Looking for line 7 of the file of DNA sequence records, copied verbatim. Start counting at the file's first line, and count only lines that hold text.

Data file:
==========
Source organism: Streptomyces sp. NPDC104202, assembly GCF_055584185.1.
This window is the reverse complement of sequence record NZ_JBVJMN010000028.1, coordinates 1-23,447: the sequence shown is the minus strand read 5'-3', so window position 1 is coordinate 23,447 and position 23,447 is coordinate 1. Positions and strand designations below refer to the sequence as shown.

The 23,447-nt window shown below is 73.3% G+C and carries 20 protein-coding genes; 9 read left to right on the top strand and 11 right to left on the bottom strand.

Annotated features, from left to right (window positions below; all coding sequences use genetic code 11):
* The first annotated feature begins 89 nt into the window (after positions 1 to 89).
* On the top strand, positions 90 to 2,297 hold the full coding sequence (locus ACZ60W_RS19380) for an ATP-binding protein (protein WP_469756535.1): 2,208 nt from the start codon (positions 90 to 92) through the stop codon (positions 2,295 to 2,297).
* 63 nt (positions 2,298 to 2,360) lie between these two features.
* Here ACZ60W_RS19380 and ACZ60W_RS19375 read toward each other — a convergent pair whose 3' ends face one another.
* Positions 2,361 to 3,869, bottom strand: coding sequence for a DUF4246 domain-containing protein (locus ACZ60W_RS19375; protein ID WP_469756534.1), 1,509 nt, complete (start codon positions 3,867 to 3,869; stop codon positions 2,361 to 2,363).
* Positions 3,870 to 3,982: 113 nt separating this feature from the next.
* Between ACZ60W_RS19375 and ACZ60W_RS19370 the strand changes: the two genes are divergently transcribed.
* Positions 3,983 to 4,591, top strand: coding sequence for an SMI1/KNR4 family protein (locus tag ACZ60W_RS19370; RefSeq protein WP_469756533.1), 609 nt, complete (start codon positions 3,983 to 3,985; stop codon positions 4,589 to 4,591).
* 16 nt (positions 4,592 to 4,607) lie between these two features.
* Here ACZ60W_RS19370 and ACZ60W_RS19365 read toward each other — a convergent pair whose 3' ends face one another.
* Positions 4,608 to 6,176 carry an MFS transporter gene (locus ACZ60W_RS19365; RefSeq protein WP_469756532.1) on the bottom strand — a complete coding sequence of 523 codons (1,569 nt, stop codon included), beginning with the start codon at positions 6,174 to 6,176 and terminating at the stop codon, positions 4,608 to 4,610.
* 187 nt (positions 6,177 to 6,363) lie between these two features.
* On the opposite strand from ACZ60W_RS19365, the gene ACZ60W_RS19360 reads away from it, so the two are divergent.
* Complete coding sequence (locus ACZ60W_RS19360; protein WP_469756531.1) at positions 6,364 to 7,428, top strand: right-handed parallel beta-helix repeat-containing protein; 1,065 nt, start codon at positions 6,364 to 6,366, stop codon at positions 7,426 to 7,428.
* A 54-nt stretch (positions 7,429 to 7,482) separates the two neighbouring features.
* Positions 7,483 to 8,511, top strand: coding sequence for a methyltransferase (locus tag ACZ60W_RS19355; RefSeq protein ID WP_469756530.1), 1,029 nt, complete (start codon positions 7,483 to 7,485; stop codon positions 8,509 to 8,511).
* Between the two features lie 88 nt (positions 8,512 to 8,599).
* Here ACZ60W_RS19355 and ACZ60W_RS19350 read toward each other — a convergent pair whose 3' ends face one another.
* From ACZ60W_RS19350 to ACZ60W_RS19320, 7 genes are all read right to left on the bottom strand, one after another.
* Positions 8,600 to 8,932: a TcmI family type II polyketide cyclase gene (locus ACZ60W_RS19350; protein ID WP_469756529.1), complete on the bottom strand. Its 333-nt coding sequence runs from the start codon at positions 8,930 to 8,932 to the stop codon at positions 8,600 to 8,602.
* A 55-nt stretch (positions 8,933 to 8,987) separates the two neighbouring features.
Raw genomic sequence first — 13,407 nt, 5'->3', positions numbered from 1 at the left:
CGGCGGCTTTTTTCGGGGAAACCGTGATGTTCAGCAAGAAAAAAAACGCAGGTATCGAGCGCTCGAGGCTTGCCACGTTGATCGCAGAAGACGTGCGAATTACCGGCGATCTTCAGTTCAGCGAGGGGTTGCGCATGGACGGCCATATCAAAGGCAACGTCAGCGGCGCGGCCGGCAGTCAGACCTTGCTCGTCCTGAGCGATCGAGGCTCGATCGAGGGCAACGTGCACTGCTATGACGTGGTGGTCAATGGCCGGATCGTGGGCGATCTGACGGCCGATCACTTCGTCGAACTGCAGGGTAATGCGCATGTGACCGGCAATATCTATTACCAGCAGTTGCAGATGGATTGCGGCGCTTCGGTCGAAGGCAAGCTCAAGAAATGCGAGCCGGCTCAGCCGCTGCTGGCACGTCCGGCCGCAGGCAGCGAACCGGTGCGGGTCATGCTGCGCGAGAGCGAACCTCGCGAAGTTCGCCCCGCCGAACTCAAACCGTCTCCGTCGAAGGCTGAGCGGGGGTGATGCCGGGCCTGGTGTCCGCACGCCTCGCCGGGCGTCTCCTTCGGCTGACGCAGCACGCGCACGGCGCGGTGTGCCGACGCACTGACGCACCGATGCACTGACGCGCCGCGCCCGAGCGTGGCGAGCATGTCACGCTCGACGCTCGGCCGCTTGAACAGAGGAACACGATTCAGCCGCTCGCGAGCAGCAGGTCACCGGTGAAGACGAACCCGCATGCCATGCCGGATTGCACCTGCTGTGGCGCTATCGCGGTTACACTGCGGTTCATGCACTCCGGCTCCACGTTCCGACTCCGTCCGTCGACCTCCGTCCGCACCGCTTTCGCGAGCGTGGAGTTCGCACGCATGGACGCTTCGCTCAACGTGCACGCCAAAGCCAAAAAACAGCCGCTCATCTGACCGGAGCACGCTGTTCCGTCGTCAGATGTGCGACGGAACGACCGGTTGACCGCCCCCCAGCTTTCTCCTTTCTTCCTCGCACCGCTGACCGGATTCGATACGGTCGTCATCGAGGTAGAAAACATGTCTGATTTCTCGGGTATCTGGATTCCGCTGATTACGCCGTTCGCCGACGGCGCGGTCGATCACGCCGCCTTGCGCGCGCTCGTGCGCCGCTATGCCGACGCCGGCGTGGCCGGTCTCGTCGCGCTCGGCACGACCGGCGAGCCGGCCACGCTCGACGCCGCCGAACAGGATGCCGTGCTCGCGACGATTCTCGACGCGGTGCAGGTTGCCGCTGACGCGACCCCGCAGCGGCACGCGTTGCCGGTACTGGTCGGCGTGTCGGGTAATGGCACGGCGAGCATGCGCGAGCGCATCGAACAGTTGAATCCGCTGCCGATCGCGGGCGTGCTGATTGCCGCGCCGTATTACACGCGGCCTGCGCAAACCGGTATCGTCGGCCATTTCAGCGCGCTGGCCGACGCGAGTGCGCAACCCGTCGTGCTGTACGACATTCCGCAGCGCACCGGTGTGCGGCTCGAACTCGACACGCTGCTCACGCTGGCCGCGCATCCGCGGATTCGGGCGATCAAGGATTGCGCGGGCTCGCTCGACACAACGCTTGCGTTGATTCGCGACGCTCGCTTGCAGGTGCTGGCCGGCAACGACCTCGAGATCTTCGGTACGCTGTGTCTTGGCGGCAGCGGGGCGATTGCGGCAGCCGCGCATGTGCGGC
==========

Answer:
* 63 nt (positions 2,298 to 2,360) lie between these two features.